The first thing you notice when you load up Cocoro Line Defender is just how appealing it is.

Set in a fantastical take on ancient Japan, the game's opening narration pleasantly washes over you, relaying some hokum tale involving a war between the elements.

Elements which, in keeping with the bright cartoon look, are realised as armies of cute, fuzzy little characters with sticks for limbs.

This sets up a tower defence game, of sorts, with four elemental armies squaring up for a big ol' scrap.

It has all the trappings of the genre, from multiple unit types to upgradeable weapons, and that feeling of helplessness as your base is reduced to rubble.

Heart of the battle

But these are proper battles, not just defence missions. These are head-on 2D clashes between two sides unerringly marching towards one another in a race to destroy the other's base.

Your unit hub sits on the bottom screen, while the action is presented on the top. This allows for a cool mechanic - indeed, probably the most satisfying aspect of the game - in which you use your stylus to fling newly-created troops up to the top screen.

It sounds gimmicky, but it does serve a tactical purpose. The speed and trajectory of your flick actually affects where each unit lands on the battlefield.

This means that you can plan things out a little more. Maybe you'll want to get fast-moving melee units up front as soon as possible while bolstering your own camp with ranged attackers.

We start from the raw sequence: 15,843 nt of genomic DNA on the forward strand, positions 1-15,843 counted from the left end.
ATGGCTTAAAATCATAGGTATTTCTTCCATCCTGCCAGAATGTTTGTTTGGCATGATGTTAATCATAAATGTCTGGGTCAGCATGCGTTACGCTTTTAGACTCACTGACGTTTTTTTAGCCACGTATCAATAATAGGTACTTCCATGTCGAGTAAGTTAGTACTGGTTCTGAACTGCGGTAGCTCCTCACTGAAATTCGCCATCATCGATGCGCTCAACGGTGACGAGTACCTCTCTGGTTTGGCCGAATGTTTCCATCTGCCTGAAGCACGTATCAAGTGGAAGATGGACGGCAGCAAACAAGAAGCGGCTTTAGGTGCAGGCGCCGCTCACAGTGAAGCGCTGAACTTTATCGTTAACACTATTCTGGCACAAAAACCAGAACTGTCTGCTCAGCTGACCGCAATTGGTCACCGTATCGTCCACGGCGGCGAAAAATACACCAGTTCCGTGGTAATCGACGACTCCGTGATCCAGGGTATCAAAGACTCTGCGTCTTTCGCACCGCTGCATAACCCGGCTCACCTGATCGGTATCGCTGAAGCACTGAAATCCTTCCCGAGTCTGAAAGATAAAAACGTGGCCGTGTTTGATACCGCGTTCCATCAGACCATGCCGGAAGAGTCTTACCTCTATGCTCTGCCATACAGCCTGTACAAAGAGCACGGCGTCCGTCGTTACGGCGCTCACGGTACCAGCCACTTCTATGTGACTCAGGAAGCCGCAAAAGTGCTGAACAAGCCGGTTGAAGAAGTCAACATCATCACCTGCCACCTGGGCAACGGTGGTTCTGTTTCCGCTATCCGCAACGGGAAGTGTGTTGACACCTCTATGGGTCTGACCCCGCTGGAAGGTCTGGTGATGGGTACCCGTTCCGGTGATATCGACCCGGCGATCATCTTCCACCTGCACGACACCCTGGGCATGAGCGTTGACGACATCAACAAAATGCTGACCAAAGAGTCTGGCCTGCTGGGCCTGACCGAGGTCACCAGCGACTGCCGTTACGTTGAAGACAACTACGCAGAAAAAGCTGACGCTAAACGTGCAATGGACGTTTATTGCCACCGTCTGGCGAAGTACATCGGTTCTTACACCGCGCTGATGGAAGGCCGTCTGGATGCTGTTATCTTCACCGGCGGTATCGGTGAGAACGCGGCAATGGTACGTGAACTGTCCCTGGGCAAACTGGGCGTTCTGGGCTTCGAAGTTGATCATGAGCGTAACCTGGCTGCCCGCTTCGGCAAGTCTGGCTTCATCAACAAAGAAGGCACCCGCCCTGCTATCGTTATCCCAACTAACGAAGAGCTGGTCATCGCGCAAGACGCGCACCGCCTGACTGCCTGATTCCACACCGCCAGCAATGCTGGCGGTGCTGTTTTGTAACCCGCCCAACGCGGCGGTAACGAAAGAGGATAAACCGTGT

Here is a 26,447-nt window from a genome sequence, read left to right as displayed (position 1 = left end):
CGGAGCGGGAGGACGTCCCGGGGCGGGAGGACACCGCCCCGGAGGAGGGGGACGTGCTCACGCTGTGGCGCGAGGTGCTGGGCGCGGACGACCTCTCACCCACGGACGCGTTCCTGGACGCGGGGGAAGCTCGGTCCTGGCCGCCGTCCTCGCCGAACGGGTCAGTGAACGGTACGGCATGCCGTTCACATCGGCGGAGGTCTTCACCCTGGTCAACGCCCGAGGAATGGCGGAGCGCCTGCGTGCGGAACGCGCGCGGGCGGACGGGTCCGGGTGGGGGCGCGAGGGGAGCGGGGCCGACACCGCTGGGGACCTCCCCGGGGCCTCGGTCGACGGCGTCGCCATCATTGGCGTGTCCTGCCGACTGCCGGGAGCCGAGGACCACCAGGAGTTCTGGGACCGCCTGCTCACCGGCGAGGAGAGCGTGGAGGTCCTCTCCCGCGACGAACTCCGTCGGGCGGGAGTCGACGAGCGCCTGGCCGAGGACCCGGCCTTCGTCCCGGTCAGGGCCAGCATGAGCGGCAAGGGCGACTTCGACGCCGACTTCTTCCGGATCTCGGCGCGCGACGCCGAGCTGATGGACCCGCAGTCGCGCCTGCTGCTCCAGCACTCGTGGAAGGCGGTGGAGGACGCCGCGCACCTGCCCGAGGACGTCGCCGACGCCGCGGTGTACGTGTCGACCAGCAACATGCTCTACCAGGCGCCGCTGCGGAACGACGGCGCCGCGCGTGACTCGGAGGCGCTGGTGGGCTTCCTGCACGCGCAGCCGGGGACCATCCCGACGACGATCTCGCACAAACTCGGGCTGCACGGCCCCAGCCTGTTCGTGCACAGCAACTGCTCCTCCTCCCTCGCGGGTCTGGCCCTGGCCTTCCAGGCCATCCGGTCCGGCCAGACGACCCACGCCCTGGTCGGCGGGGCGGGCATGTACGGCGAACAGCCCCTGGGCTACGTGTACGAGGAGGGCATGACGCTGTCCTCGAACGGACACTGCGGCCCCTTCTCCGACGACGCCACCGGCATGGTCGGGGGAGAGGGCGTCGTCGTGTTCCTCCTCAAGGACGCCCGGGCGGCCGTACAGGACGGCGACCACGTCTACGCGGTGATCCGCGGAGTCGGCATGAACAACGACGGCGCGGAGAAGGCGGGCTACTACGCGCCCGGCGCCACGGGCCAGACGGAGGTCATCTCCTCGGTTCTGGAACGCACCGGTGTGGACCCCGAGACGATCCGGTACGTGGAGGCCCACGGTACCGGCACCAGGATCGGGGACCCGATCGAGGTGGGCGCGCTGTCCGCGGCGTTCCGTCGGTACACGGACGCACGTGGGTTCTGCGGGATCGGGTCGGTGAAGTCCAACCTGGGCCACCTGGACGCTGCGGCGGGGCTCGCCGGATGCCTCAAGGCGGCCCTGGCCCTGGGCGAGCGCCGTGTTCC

Best laid plans...

However, despite some good intentions, these kinds of tactical moves aren't always as effective in action.

Just like in real life, the best idea is to attack the home of your enemies before they descend on yours.

This means that your best bet is to just lob loads of troops towards the enemy camp before they have time to mount an assault of their own.

'It has no strategy' is a criticism often unfairly levelled at tower defence games. However, in this instance, it's reasonably justified.

And it's a shame, because it's clear that the developers have tried to avoid shallow gameplay at every turn.

The aforementioned throwing mechanic is a neat addition, while the ability to equip any unit type with any weapon allows for a number of unique combinations.

On paper, it looks like Moving Player got most things right.

But most of the time, it just doesn't work as smoothly as it should. Enemies are overcome by angry persistence more often than precise and well-worked tactics.

At £3.59, Cocoro Line Defender is one of the cheaper offerings on the 3DS eShop, which makes some of its issues slightly more forgiveable.

However, when excellent games like Gunman Clive and EDGE are nearly 50 percent cheaper, there's really no reason to spend your eShop credit on this.